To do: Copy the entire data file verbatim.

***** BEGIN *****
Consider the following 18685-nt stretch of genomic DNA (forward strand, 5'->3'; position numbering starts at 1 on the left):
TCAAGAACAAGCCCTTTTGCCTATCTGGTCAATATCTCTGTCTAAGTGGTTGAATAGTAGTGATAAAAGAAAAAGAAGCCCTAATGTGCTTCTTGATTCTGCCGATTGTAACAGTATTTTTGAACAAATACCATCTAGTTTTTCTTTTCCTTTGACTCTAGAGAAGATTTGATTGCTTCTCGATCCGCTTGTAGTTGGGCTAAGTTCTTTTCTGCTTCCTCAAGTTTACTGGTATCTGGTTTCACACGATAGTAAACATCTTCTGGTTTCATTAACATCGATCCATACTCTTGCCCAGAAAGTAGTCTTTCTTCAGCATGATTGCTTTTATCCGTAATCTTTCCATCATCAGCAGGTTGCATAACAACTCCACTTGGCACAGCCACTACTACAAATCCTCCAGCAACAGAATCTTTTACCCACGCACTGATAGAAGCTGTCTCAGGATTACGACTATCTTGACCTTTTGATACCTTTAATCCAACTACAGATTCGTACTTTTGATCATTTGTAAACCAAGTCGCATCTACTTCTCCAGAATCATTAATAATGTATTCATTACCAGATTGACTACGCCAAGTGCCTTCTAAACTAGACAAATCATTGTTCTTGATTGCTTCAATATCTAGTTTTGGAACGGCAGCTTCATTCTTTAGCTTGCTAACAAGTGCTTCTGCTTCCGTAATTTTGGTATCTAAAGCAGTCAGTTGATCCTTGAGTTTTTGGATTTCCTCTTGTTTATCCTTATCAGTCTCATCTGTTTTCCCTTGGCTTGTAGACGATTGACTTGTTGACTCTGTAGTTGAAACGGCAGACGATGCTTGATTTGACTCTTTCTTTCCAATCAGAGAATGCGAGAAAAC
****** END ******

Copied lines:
Consider the following 18685-nt stretch of genomic DNA (forward strand, 5'->3'; position numbering starts at 1 on the left):
TCAAGAACAAGCCCTTTTGCCTATCTGGTCAATATCTCTGTCTAAGTGGTTGAATAGTAGTGATAAAAGAAAAAGAAGCCCTAATGTGCTTCTTGATTCTGCCGATTGTAACAGTATTTTTGAACAAATACCATCTAGTTTTTCTTTTCCTTTGACTCTAGAGAAGATTTGATTGCTTCTCGATCCGCTTGTAGTTGGGCTAAGTTCTTTTCTGCTTCCTCAAGTTTACTGGTATCTGGTTTCACACGATAGTAAACATCTTCTGGTTTCATTAACATCGATCCATACTCTTGCCCAGAAAGTAGTCTTTCTTCAGCATGATTGCTTTTATCCGTAATCTTTCCATCATCAGCAGGTTGCATAACAACTCCACTTGGCACAGCCACTACTACAAATCCTCCAGCAACAGAATCTTTTACCCACGCACTGATAGAAGCTGTCTCAGGATTACGACTATCTTGACCTTTTGATACCTTTAATCCAACTACAGATTCGTACTTTTGATCATTTGTAAACCAAGTCGCATCTACTTCTCCAGAATCATTAATAATGTATTCATTACCAGATTGACTACGCCAAGTGCCTTCTAAACTAGACAAATCATTGTTCTTGATTGCTTCAATATCTAGTTTTGGAACGGCAGCTTCATTCTTTAGCTTGCTAACAAGTGCTTCTGCTTCCGTAATTTTGGTATCTAAAGCAGTCAGTTGATCCTTGAGTTTTTGGATTTCCTCTTGTTTATCCTTATCAGTCTCATCTGTTTTCCCTTGGCTTGTAGACGATTGACTTGTTGACTCTGTAGTTGAAACGGCAGACGATGCTTGATTTGACTCTTTCTTTCCAATCAGAGAATGCGAGAAAAC